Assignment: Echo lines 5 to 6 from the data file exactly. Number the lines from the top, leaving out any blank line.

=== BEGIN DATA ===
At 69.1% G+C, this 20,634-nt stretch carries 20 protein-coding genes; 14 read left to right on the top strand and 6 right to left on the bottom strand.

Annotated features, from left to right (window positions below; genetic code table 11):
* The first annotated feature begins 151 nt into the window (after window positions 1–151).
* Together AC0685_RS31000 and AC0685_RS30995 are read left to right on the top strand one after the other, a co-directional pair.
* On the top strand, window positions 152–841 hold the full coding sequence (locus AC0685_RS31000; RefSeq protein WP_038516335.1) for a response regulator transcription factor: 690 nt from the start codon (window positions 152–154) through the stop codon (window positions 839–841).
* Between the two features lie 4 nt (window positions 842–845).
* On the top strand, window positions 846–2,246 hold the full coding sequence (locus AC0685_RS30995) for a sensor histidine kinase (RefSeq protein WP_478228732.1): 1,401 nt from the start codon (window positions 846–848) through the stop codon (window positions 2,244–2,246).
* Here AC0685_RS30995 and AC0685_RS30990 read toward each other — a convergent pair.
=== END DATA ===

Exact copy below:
* On the top strand, window positions 152–841 hold the full coding sequence (locus AC0685_RS31000; RefSeq protein WP_038516335.1) for a response regulator transcription factor: 690 nt from the start codon (window positions 152–154) through the stop codon (window positions 839–841).
* Between the two features lie 4 nt (window positions 842–845).